25. 25. 25 “Worthless, Impossible, And Stupid” Investing in Media Companies in Asia and Europe The following article is part of The Miasmic Asian Capital Jungle and the Tranquil Bamboo Innovator Grove, a weekly column on BeyondProxy by Koon Boon Kee. The column explores the sharp contrast between the dark side of Asian markets and the quiet opportunities that come from identifying resilient compounders. "If India were as well-organized as China, it will go at a different speed, but it’s going at the speed it is because it is India. It’s not one nation. It’s many nations. It has 320 different languages and 32 official languages. So no prime minister in Delhi can at any one time speak in a language and be understood throughout the country. You can do that in Beijing." - Singapore’s founding Prime Minister Lee Kuan Yew in the Charlie Rose interview Worthless, Impossible, And Stupid. The title to the inspiring must-read book by Daniel Isenberg - to describe the disdain and derision that entrepreneurs face in developing products and services that people initially don’t think they want, and ultimately go on to realize extraordinary value for their customers and society – could well be describing Amazon’s Jeff Bezos’ purchase of Washington Post’s (WPO) newspaper publication assets for $250 million. Warren Buffett had also acquired Omaha World-Herald for $200 million in Nov 2011 to add to his collection of daily small-town local newspapers that include Buffalo News (purchased in 1977) and Media General newspapers (purchased in May 2012 for $142 million in cash plus $445 million in loans at 4 times EBITDA). A contrarian mindset and an extreme sense of personal accountability for results allow these Worthless entrepreneurs to see hidden value in situations that others disparage, go through adversities, solve burning problems, and create opportunity where others see nothing. Interestingly, three days later after the Bezos-WaPo deal, Pearson (PSON LN) announced that they are selling Mergermarket, a financial information company founded in 2000 which employs 500 journalists, for $500 million. This is twice the value of the venerable brand Washington Post which employs over 800 unioned newsroom staff. And there are some reports that Bezos overpaid given that the 17 times 2012 EBITDA valuation is much higher than the average of 3.5 to 4.5 times of other newspaper and media companies. WaPo is closer to $60 million, the analysts argued, notwithstanding the pension plan which is overfunded by $604 million. Especially when valuation is declining like an ice cube: New York Times (NYT) recently sold Boston Globe for $70 million after acquiring for $1.1 billion in 1993; Murdoch’s News Corp writing off over $2.8 billion on its $5.6 billion acquisition in 2007 of Dow Jones, the publisher of Wall Street Journal; Axel Springer (SPR GR), Germany’s and Europe’s biggest newspaper publisher, announced earlier on July 25 the sale of its print assets for $1.2 billion. The old newspaper business model of scaling by circulation reach to win the disproportionate ad revenue is getting destroyed as readers migrate to the digital realm with print ad revenue down 60% to $19 billion in 2012 since hitting a historic peak in 2005. Print newspapers are increasingly losing their relevance and voice with the disaggregation of news sources. The promise of online ad did not grow to replace the yawning gap with newspaper online revenue up from $2 billion in 2005 to $3.3 billion in 2012. Yet, value investors have witnessed the rise of localized search review ad-based business models, such as loss-making Yelp (YELP, +110% since its 2011 IPO to $3.3 billion in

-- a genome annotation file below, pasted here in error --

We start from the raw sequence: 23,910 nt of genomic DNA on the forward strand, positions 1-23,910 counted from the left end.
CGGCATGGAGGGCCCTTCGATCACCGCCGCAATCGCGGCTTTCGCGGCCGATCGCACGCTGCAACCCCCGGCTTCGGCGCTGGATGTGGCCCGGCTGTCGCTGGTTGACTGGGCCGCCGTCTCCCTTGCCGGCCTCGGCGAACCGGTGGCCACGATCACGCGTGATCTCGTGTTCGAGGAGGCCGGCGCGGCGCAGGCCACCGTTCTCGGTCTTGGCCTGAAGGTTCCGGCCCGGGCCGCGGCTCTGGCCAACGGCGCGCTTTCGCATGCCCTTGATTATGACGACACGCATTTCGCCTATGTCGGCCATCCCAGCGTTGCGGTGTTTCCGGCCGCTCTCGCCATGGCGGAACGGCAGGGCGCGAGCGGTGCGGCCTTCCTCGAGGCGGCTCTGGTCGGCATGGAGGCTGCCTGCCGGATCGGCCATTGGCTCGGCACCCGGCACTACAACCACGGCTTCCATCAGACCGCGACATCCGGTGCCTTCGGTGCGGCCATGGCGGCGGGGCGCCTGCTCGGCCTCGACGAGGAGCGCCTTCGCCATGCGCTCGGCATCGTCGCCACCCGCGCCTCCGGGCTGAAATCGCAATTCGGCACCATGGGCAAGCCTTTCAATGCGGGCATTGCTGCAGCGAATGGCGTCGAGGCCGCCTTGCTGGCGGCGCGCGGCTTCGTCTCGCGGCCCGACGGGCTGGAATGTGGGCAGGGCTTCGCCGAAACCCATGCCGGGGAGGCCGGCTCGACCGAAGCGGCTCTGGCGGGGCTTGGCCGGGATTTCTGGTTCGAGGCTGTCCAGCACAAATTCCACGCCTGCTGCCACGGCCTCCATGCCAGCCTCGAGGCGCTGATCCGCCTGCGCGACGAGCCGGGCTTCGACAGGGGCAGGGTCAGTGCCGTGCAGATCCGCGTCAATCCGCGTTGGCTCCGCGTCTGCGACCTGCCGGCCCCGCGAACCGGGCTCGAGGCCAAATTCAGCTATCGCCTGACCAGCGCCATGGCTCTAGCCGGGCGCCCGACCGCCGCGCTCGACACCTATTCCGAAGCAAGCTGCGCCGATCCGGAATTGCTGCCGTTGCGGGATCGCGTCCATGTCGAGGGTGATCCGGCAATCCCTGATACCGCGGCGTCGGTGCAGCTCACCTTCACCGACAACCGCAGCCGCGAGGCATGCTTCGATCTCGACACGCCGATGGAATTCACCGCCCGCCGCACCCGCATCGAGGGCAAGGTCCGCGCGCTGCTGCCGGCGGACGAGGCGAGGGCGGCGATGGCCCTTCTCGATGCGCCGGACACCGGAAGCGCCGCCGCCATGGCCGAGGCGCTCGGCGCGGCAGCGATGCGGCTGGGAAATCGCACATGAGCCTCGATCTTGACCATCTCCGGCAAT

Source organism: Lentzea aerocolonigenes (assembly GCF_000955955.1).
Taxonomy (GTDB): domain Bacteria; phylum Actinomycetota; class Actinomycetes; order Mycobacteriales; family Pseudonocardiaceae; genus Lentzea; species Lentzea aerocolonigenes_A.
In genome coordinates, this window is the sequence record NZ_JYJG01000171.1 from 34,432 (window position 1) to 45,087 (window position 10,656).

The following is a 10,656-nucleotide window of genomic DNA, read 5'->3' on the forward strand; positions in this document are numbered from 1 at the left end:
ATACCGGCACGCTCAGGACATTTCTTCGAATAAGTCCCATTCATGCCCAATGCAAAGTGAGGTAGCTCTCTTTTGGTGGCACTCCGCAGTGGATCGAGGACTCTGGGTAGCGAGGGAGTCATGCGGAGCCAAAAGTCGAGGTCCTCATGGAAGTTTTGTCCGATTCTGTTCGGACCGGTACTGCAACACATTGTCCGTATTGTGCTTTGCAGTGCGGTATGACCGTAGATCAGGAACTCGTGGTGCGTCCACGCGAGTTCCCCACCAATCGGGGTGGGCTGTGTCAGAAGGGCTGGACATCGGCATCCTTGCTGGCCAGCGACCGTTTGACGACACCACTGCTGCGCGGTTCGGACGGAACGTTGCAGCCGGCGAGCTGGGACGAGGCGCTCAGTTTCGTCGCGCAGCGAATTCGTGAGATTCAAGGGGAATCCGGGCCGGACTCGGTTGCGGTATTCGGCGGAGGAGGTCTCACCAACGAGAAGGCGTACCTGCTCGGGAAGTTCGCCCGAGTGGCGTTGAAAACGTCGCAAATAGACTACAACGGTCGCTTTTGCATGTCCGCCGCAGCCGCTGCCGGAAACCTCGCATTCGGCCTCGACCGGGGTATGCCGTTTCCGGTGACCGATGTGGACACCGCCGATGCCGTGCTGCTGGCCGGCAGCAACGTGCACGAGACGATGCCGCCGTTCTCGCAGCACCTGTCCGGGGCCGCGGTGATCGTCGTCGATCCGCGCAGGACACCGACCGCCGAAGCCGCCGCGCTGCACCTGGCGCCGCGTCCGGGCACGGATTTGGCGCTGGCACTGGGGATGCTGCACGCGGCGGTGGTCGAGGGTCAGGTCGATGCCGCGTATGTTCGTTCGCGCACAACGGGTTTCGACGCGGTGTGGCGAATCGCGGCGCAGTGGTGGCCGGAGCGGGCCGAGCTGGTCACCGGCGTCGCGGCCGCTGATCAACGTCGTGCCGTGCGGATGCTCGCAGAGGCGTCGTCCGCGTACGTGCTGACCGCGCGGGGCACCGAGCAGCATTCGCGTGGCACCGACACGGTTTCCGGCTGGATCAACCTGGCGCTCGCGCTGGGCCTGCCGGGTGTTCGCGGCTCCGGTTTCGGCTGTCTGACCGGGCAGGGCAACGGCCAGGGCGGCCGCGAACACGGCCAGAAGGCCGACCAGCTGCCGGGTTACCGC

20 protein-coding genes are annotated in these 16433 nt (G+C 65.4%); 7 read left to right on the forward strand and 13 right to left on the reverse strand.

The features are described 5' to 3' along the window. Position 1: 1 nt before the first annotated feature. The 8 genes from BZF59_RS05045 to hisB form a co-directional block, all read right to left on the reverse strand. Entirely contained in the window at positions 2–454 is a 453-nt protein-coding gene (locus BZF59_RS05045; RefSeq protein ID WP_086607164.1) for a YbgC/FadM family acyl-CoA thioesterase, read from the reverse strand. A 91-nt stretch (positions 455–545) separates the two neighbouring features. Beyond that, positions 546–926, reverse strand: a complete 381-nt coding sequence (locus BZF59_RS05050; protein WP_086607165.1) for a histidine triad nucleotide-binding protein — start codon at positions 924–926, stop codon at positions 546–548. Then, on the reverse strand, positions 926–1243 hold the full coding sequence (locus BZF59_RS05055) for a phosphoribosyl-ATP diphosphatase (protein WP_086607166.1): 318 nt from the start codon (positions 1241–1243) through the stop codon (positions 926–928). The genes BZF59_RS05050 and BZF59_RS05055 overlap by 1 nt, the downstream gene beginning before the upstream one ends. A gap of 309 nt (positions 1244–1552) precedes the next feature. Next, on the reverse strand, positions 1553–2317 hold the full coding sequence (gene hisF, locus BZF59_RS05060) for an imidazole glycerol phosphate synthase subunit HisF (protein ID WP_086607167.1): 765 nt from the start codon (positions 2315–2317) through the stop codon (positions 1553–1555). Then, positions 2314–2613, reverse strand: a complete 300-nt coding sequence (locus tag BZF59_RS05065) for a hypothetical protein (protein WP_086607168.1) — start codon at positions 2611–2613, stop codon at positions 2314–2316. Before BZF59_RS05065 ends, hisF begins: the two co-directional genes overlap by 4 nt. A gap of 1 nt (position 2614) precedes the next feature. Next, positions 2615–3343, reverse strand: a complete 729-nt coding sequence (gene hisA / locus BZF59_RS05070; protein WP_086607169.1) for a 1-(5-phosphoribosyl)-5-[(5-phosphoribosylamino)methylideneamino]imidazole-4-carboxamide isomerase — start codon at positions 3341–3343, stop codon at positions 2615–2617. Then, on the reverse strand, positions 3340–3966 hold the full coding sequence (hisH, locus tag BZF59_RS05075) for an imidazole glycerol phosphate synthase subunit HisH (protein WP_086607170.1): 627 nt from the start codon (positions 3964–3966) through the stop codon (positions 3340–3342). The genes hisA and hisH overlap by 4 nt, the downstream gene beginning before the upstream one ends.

26. 26. 26 market cap) and Angie’s List (ANGI, +53% since its Oct 2012 IPO to $1.4 billion in market cap), and the specialized vertical ad portals such as TripAdvisor (TRIP, +190% since its Dec 2011 IPO to $11.6 billion in market cap). So why the significant difference in value between WaPo and Pearson’s Mergermarket? This is critical to understand and explore in order to appreciate this evergreen question: how should value investors react when there is a creative destruction storm hurtling through the industry value chain? Do we swallow the “cheap” ice cubes? Are there resilient compounders with innovative business models that emerge from the disruptive upheaval? With Buffett’s bet on the “local” business model staying relevant and supposedly blunting the effects of digital migration (“In towns and cities where there is a strong sense of community, there is no more important institution than the local paper”, as Buffett elucidates), aren’t there even more such Buffett-like opportunities in Asia and Europe? This is especially when Asia is heterogeneous with geographical and language differences between countries and within itself amongst the different regional provinces, unlike America which is far more homogenous, providing fertile ground for the monetization of localized content. As Singapore’s founding Prime Minster Lee Kuan Yew pointed out wisely, Asian countries such as India have enormous language and geographical differences dividing the population – fuelling their thirst for relevant information. Buffett-Munger would also probably be shocked that the market cap of Singapore’s newspaper and media company Singapore Press Holdings SPH (SPH SP) at $5.2 billion dwarfs the iconic New York Times’ $1.8 billion and is also bigger than Washington Post’s $4.3 billion. Besides the language and geographical context in Asia that shaped valuation, “strategic” and “sensitive” industries such as media is still very much protected and closed, resulting in the quasi-monopoly value of companies such as SPH. Below is a simple map of the various listed Asian media companies. Serious value investors will know that these “opportunities” in the Asian context can be traps: geographical and language differences are a double-edged sword which can limit the scalability of the business model, while monopoly and government-protected status can breed management complacency and increase the probability for capital misallocation and ferment a toxic FFF (Fight-For-Favors) culture that snuffs out innovations. Media Companies Localized Business Models Specialized Vertical Business ModelsLanguage Geographical Protected Singapore SPH (SPH SP), Starhub (STH SP) Malaysia Star Publication (English) (STAR MK), Media Prima (Malay) (MPR MK), Media Chinese (685 HK), Astro (ASTRO MK) Catcha (CHM MK); CBSA (CBS MK) Indonesia Mediacom (BMTR IJ), Elang (EMTK IJ), Surya (SCMA IJ), MNC Sky (MSKY IJ) Visi (VIVA IJ) Thailand Nation (NMG TB) BEC (BEC TB), Workpoint (WORK TB), GMM (GRAMMY TB), RS (RS TB) Philippines ABS (ABSP PM), Lopez (LPZ PM) HK SCMP (583 HK), Sing Tao (1105 HK), Media Chinese (685 HK) HK Economic Times (324 HK), Next Media (282 HK), Pacific Online (543 HK), Sinomedia (623 HK) China BesTV (600637 CH), Jishi (601929 CH), Gehua (600037 CH), Huace (300133 CH), Enlight (300251 CH), HualuBaina (300291 CH), Jiangsu Phoenix (601928 CH), China South (601098 CH), Huawen (000793 CH), B-Ray (600880 CH), GZ Daily (002181 CH), Central (000719 CH), Zhejiang Daily (600633 CH) Huayi (300027 CH) India DB Corp (DBCL IN), Jagran (JAGP IN), HT Media (HTML), Dish TV (DITV IN) InfoEdge (INFOE IN) Korea SBS (034120 KS), KT Skylife (053210 KS), CJ Hellovision (037560 KS), Chosun (033130 KS) NHN (035420 KS), SM (041510 KS), YG (122870 KS), SBS Contents Hub (046140 KS), Loen (016170 KS)